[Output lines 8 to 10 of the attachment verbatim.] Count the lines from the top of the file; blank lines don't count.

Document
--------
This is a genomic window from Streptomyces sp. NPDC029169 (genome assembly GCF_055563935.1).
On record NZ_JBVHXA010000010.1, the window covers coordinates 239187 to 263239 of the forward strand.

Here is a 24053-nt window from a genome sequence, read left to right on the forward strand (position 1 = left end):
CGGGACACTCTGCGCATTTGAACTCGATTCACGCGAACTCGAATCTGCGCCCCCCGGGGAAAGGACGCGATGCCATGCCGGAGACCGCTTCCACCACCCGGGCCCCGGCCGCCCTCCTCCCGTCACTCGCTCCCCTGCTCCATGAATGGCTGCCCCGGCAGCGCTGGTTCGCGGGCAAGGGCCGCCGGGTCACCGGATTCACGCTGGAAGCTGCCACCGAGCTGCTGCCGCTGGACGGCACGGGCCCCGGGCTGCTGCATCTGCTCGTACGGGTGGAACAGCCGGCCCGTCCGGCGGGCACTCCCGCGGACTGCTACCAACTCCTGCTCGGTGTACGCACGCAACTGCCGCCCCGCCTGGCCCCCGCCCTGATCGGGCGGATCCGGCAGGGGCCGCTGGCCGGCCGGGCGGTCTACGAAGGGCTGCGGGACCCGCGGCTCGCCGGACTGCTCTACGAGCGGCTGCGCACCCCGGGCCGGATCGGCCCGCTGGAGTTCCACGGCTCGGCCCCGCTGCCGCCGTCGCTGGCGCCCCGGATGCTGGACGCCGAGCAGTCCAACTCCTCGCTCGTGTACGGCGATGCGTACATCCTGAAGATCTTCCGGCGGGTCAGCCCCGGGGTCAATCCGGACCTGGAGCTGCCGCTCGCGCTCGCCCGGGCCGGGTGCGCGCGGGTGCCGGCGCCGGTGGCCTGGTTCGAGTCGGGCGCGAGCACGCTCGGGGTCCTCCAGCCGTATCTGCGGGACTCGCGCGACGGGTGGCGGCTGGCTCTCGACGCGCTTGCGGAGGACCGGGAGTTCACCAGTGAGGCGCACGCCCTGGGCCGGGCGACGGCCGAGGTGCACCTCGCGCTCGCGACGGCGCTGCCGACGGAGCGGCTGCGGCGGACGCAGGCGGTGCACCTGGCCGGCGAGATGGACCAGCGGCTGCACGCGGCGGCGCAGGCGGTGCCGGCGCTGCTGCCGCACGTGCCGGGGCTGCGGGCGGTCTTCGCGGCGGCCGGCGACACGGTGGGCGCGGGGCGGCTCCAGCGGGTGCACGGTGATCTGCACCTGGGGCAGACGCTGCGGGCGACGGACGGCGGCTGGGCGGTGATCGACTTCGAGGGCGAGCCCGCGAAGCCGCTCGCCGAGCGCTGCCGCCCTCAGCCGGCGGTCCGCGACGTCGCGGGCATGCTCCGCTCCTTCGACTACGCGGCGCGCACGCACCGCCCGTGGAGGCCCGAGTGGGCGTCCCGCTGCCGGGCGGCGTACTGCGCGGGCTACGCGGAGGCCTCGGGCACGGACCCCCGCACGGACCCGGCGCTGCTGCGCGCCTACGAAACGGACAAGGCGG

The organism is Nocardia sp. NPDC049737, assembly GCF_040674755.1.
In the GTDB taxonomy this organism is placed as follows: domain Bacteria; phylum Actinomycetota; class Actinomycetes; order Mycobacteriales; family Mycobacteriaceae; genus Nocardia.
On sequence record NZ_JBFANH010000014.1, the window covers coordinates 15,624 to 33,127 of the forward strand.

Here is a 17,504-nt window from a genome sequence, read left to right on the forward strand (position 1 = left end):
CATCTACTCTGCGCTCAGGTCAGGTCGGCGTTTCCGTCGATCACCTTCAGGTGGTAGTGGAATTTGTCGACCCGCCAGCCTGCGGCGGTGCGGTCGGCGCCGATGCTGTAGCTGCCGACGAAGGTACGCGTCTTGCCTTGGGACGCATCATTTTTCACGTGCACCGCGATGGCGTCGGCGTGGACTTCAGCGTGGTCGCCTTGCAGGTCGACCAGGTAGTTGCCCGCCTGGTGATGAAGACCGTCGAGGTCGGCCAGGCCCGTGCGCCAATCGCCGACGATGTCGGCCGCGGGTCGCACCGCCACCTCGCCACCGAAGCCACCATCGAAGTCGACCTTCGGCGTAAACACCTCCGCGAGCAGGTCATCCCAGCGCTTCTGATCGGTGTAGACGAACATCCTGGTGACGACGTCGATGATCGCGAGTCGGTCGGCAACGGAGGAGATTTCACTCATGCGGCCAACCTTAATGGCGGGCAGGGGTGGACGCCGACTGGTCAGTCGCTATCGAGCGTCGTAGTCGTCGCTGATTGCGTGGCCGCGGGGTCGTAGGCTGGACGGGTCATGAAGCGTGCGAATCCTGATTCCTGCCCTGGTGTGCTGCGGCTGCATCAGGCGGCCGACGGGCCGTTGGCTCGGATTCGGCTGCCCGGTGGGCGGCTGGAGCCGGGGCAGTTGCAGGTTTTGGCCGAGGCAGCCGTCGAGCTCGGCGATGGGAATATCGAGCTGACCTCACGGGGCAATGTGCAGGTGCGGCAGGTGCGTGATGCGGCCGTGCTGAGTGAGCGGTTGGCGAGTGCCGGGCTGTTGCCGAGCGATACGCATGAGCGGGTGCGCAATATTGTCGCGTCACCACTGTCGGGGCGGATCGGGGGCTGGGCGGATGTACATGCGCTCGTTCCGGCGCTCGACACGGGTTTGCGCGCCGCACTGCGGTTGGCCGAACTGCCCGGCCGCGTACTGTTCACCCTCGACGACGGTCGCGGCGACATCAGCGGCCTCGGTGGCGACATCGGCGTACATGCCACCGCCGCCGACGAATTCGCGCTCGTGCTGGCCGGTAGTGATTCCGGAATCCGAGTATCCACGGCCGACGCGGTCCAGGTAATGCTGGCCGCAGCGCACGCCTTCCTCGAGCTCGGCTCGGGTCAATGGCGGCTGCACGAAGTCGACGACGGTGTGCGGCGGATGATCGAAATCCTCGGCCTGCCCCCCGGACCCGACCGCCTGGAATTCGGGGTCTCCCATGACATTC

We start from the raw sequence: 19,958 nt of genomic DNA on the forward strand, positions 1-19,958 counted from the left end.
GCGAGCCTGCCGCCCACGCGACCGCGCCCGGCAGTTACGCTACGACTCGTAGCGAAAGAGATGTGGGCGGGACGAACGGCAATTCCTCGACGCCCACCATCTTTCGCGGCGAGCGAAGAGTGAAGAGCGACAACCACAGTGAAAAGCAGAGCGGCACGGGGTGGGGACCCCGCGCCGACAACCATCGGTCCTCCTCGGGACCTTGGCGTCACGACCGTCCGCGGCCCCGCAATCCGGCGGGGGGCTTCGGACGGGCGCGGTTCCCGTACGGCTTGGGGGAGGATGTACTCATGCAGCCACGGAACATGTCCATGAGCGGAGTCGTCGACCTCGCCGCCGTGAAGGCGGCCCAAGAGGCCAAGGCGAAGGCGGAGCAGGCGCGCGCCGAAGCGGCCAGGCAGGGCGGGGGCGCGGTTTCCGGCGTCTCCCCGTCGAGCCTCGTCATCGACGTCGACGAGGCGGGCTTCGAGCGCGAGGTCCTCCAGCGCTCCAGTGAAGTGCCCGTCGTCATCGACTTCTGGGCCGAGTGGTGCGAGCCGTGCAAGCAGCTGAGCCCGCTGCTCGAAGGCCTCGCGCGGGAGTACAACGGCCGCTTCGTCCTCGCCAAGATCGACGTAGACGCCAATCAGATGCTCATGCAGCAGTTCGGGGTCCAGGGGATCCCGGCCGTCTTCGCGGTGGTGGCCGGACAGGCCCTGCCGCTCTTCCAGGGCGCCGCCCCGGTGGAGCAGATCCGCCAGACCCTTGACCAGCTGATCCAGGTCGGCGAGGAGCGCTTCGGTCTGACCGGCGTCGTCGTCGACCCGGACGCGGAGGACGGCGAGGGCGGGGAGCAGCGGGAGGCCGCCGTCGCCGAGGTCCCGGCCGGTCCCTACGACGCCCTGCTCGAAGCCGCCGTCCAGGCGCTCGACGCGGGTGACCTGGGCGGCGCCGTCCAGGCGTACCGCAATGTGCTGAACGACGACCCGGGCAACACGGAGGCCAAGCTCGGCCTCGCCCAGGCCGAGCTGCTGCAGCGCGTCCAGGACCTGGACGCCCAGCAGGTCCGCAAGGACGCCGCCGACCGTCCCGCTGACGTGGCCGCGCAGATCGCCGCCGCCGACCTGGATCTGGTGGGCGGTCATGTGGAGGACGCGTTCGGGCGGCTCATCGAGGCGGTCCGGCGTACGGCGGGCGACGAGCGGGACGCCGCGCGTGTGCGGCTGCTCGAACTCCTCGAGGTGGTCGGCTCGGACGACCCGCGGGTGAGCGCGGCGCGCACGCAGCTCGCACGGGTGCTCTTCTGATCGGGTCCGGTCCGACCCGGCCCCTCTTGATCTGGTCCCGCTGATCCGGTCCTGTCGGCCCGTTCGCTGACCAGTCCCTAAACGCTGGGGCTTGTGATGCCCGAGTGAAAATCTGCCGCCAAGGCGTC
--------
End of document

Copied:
Here is a 17,504-nt window from a genome sequence, read left to right on the forward strand (position 1 = left end):
CATCTACTCTGCGCTCAGGTCAGGTCGGCGTTTCCGTCGATCACCTTCAGGTGGTAGTGGAATTTGTCGACCCGCCAGCCTGCGGCGGTGCGGTCGGCGCCGATGCTGTAGCTGCCGACGAAGGTACGCGTCTTGCCTTGGGACGCATCATTTTTCACGTGCACCGCGATGGCGTCGGCGTGGACTTCAGCGTGGTCGCCTTGCAGGTCGACCAGGTAGTTGCCCGCCTGGTGATGAAGACCGTCGAGGTCGGCCAGGCCCGTGCGCCAATCGCCGACGATGTCGGCCGCGGGTCGCACCGCCACCTCGCCACCGAAGCCACCATCGAAGTCGACCTTCGGCGTAAACACCTCCGCGAGCAGGTCATCCCAGCGCTTCTGATCGGTGTAGACGAACATCCTGGTGACGACGTCGATGATCGCGAGTCGGTCGGCAACGGAGGAGATTTCACTCATGCGGCCAACCTTAATGGCGGGCAGGGGTGGACGCCGACTGGTCAGTCGCTATCGAGCGTCGTAGTCGTCGCTGATTGCGTGGCCGCGGGGTCGTAGGCTGGACGGGTCATGAAGCGTGCGAATCCTGATTCCTGCCCTGGTGTGCTGCGGCTGCATCAGGCGGCCGACGGGCCGTTGGCTCGGATTCGGCTGCCCGGTGGGCGGCTGGAGCCGGGGCAGTTGCAGGTTTTGGCCGAGGCAGCCGTCGAGCTCGGCGATGGGAATATCGAGCTGACCTCACGGGGCAATGTGCAGGTGCGGCAGGTGCGTGATGCGGCCGTGCTGAGTGAGCGGTTGGCGAGTGCCGGGCTGTTGCCGAGCGATACGCATGAGCGGGTGCGCAATATTGTCGCGTCACCACTGTCGGGGCGGATCGGGGGCTGGGCGGATGTACATGCGCTCGTTCCGGCGCTCGACACGGGTTTGCGCGCCGCACTGCGGTTGGCCGAACTGCCCGGCCGCGTACTGTTCACCCTCGACGACGGTCGCGGCGACATCAGCGGCCTCGGTGGCGACATCGGCGTACATGCCACCGCCGCCGACGAATTCGCGCTCGTGCTGGCCGGTAGTGATTCCGGAATCCGAGTATCCACGGCCGACGCGGTCCAGGTAATGCTGGCCGCAGCGCACGCCTTCCTCGAGCTCGGCTCGGGTCAATGGCGGCTGCACGAAGTCGACGACGGTGTGCGGCGGATGATCGAAATCCTCGGCCTGCCCCCCGGACCCGACCGCCTGGAATTCGGGGTCTCCCATGACATTC

We start from the raw sequence: 19,958 nt of genomic DNA on the forward strand, positions 1-19,958 counted from the left end.